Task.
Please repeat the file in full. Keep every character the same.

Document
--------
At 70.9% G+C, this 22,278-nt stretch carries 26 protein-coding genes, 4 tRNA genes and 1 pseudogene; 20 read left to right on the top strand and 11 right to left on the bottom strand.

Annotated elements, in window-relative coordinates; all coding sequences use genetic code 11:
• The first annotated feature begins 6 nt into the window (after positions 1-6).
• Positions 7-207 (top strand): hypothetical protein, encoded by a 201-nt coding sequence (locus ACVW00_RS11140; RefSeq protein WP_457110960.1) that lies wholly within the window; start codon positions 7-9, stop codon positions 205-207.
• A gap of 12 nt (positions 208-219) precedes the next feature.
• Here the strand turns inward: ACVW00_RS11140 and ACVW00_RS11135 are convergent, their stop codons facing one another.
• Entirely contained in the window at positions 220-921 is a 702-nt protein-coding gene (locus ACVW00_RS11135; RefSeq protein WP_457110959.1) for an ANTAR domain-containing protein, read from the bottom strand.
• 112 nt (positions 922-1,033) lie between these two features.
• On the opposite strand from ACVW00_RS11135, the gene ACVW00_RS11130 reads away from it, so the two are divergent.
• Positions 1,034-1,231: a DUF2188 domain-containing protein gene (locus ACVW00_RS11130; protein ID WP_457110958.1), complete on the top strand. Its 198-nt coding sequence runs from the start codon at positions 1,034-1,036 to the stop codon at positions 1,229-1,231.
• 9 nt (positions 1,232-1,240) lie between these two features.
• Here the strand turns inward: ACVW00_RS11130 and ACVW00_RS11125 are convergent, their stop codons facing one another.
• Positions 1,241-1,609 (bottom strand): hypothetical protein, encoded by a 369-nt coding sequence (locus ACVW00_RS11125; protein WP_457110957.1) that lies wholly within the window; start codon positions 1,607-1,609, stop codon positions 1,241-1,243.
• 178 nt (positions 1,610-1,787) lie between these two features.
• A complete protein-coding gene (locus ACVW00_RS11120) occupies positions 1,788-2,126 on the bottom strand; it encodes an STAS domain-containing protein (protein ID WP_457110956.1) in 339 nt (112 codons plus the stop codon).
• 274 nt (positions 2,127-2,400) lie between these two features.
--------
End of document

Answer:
At 70.9% G+C, this 22,278-nt stretch carries 26 protein-coding genes, 4 tRNA genes and 1 pseudogene; 20 read left to right on the top strand and 11 right to left on the bottom strand.

Annotated elements, in window-relative coordinates; all coding sequences use genetic code 11:
• The first annotated feature begins 6 nt into the window (after positions 1-6).
• Positions 7-207 (top strand): hypothetical protein, encoded by a 201-nt coding sequence (locus ACVW00_RS11140; RefSeq protein WP_457110960.1) that lies wholly within the window; start codon positions 7-9, stop codon positions 205-207.
• A gap of 12 nt (positions 208-219) precedes the next feature.
• Here the strand turns inward: ACVW00_RS11140 and ACVW00_RS11135 are convergent, their stop codons facing one another.
• Entirely contained in the window at positions 220-921 is a 702-nt protein-coding gene (locus ACVW00_RS11135; RefSeq protein WP_457110959.1) for an ANTAR domain-containing protein, read from the bottom strand.
• 112 nt (positions 922-1,033) lie between these two features.
• On the opposite strand from ACVW00_RS11135, the gene ACVW00_RS11130 reads away from it, so the two are divergent.
• Positions 1,034-1,231: a DUF2188 domain-containing protein gene (locus ACVW00_RS11130; protein ID WP_457110958.1), complete on the top strand. Its 198-nt coding sequence runs from the start codon at positions 1,034-1,036 to the stop codon at positions 1,229-1,231.
• 9 nt (positions 1,232-1,240) lie between these two features.
• Here the strand turns inward: ACVW00_RS11130 and ACVW00_RS11125 are convergent, their stop codons facing one another.
• Positions 1,241-1,609 (bottom strand): hypothetical protein, encoded by a 369-nt coding sequence (locus ACVW00_RS11125; protein WP_457110957.1) that lies wholly within the window; start codon positions 1,607-1,609, stop codon positions 1,241-1,243.
• 178 nt (positions 1,610-1,787) lie between these two features.
• A complete protein-coding gene (locus ACVW00_RS11120) occupies positions 1,788-2,126 on the bottom strand; it encodes an STAS domain-containing protein (protein ID WP_457110956.1) in 339 nt (112 codons plus the stop codon).
• 274 nt (positions 2,127-2,400) lie between these two features.